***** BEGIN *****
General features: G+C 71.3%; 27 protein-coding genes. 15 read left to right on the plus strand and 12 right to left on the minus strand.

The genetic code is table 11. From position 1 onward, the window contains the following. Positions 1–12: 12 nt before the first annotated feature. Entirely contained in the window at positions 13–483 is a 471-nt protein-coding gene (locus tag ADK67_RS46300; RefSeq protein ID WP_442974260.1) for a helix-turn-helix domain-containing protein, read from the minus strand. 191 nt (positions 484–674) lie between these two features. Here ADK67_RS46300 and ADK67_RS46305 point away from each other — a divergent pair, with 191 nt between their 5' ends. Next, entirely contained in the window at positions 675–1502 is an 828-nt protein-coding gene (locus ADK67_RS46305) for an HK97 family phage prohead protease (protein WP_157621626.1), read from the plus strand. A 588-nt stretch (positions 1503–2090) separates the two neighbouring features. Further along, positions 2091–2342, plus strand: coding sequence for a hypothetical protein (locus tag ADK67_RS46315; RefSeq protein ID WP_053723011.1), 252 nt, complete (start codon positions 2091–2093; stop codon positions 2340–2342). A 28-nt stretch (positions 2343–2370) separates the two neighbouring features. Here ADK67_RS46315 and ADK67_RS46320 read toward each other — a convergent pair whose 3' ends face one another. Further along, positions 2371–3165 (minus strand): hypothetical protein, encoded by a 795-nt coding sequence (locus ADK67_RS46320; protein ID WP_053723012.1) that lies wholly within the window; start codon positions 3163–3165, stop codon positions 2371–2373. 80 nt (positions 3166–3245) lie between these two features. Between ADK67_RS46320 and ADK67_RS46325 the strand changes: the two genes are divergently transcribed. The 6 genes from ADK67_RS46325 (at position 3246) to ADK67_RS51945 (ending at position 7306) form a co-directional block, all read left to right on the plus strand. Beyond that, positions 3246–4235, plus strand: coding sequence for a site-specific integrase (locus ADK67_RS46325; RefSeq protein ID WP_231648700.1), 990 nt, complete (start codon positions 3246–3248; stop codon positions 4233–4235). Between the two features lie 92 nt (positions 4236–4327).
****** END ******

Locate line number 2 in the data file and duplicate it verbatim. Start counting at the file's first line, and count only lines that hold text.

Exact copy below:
The genetic code is table 11. From position 1 onward, the window contains the following. Positions 1–12: 12 nt before the first annotated feature. Entirely contained in the window at positions 13–483 is a 471-nt protein-coding gene (locus tag ADK67_RS46300; RefSeq protein ID WP_442974260.1) for a helix-turn-helix domain-containing protein, read from the minus strand. 191 nt (positions 484–674) lie between these two features. Here ADK67_RS46300 and ADK67_RS46305 point away from each other — a divergent pair, with 191 nt between their 5' ends. Next, entirely contained in the window at positions 675–1502 is an 828-nt protein-coding gene (locus ADK67_RS46305) for an HK97 family phage prohead protease (protein WP_157621626.1), read from the plus strand. A 588-nt stretch (positions 1503–2090) separates the two neighbouring features. Further along, positions 2091–2342, plus strand: coding sequence for a hypothetical protein (locus tag ADK67_RS46315; RefSeq protein ID WP_053723011.1), 252 nt, complete (start codon positions 2091–2093; stop codon positions 2340–2342). A 28-nt stretch (positions 2343–2370) separates the two neighbouring features. Here ADK67_RS46315 and ADK67_RS46320 read toward each other — a convergent pair whose 3' ends face one another. Further along, positions 2371–3165 (minus strand): hypothetical protein, encoded by a 795-nt coding sequence (locus ADK67_RS46320; protein ID WP_053723012.1) that lies wholly within the window; start codon positions 3163–3165, stop codon positions 2371–2373. 80 nt (positions 3166–3245) lie between these two features. Between ADK67_RS46320 and ADK67_RS46325 the strand changes: the two genes are divergently transcribed. The 6 genes from ADK67_RS46325 (at position 3246) to ADK67_RS51945 (ending at position 7306) form a co-directional block, all read left to right on the plus strand. Beyond that, positions 3246–4235, plus strand: coding sequence for a site-specific integrase (locus ADK67_RS46325; RefSeq protein ID WP_231648700.1), 990 nt, complete (start codon positions 3246–3248; stop codon positions 4233–4235). Between the two features lie 92 nt (positions 4236–4327).